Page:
Often referred to as windows to another dimension, paintings are defined by the purpose they were created as well as their creators’ skills. Taking the case of the paintings of the royal courts in the Punjab hills and Rajasthan, the artists have definitely accessed divinity through their creations, providing vivid objects for Bhakthi, a much adorned technique of personal devotion.

Umar Walking Around the Fulad Castle

The paintings in this segment dated between the sixteenth and nineteenth centuries as regards to their realisation, are characterised by their vivid colours and precision packed depictions of the narratives of Hindu epic besides the magisterial courtly life. These paintings illustrated Gods as well as demons as engaged in spiritual battles, and fantastical entities of mysterious origin and supernatural power using symbols central to literature and worship attributed to Central India. The craftsmen behind these creations then celebrated their unique traditions’ diverse stylistic choices.

These paintings were largely inspired by the songs, poems and ancient stories from the sacred books of erstwhile Indian culture that tend to keep alive in the temple and palace artworks, many a mystical story of good versus evil. The sculpture of cave reliefs as well as frescoes related to Hindu culture remarkably highlighted the evolution of both style and treatment of material. This in its turn paved way for court paintings that filled a space somewhere between icon and image.

In India, similar to many artifacts that survived to the present times, the tradition of creating the court paintings trace its origin to the leadership of emperor Akbar, the celebrated Mughal monarch. A man who will boast of compelling historical significance, Akbar’s reign commissioned a striking number of artworks, which help even the people of the present times understand the culture of a special empire that owed to his tireless efforts. It is noteworthy that the Mughal empire’s decline also resulted in an unfortunate fall for the painting practice of the Rajput courts.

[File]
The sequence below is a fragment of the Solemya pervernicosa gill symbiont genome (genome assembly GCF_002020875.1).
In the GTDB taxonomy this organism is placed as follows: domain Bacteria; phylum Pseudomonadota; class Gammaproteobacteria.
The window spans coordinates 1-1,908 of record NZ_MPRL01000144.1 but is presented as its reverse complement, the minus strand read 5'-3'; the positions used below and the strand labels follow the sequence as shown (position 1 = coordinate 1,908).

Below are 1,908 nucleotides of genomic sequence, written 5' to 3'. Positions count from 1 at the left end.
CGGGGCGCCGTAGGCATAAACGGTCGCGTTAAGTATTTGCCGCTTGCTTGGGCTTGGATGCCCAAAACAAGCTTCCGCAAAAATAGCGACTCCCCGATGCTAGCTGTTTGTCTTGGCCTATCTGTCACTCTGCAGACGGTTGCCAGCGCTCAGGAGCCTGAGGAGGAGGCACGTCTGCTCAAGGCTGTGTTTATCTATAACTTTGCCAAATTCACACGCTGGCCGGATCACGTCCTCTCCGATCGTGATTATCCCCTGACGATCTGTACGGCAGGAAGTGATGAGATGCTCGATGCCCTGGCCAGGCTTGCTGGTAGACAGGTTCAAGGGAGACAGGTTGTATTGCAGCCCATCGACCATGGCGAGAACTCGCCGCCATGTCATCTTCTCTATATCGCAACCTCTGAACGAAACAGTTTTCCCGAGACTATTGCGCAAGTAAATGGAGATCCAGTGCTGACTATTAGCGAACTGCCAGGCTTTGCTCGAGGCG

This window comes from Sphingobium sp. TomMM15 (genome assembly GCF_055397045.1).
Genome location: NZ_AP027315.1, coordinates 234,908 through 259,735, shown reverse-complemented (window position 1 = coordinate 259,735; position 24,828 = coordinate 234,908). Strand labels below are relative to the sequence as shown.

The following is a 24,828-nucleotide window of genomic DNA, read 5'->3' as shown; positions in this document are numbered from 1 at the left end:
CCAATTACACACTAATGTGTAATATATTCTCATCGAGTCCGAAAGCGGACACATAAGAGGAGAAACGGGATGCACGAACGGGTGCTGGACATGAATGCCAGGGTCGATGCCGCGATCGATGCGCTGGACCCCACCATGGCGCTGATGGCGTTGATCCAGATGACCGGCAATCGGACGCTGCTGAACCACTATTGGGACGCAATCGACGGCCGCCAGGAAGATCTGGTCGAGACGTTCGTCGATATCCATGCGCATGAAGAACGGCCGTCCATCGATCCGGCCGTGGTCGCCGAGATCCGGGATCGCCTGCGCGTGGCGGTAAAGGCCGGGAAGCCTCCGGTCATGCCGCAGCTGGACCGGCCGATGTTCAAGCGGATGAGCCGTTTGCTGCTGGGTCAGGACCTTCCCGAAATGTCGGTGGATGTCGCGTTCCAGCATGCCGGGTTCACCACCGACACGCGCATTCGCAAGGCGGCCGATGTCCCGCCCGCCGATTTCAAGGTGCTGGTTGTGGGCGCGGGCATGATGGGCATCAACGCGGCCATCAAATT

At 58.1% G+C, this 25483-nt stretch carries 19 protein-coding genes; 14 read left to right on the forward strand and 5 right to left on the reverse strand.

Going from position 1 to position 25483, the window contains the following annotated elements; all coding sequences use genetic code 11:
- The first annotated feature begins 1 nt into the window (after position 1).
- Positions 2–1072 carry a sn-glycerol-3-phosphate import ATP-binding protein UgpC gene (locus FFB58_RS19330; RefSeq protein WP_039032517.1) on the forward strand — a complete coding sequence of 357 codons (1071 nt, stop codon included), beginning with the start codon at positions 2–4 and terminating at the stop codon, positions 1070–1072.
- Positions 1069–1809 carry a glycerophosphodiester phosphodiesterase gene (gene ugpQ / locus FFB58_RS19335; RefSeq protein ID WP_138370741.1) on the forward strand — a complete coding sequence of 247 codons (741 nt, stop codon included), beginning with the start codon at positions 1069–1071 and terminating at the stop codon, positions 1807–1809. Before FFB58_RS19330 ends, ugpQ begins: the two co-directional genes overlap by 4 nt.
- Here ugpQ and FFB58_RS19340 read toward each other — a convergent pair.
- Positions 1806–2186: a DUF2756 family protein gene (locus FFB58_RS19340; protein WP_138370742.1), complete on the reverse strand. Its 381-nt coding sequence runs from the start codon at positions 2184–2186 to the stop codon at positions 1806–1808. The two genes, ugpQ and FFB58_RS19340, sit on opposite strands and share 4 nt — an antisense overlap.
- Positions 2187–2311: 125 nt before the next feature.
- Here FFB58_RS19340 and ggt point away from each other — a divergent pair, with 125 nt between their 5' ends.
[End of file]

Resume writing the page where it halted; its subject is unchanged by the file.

Many of these pictures were painted using a kind of opaque water colour made by mixing mineral and vegetable pigments. These colours were applied to a number of thin paper laminations. A small and soft brush was used to add these colours to the painting. An entire series was hence framed using similar material fo as to point toward a continuous narrative that was inscribed on an attached flyleaf or its border. Burnishing of the frame using a smooth stone or agate highlighted the finishing touches. This resulted in a polished and smooth edge containing one scene of a lengthy story.

The composition of many scenes as with most Mughal paintings looks complex with Persian inspired patterned surfaces and flattened silhouettes. These old techniques were the ones on which the artists of India had shaded many an object and figure, imparting on them a kind of physicality never experienced before. The Hindu painting tradition of mixing in bright reds and yellows were subjected to development along with the popular way of depicting female characters using heavy limbs. The powerful imagery of Indian mythological past suffused Indian painting for expressing a fresh way of seeking the divine by means of personal devotion or Bhakthi.


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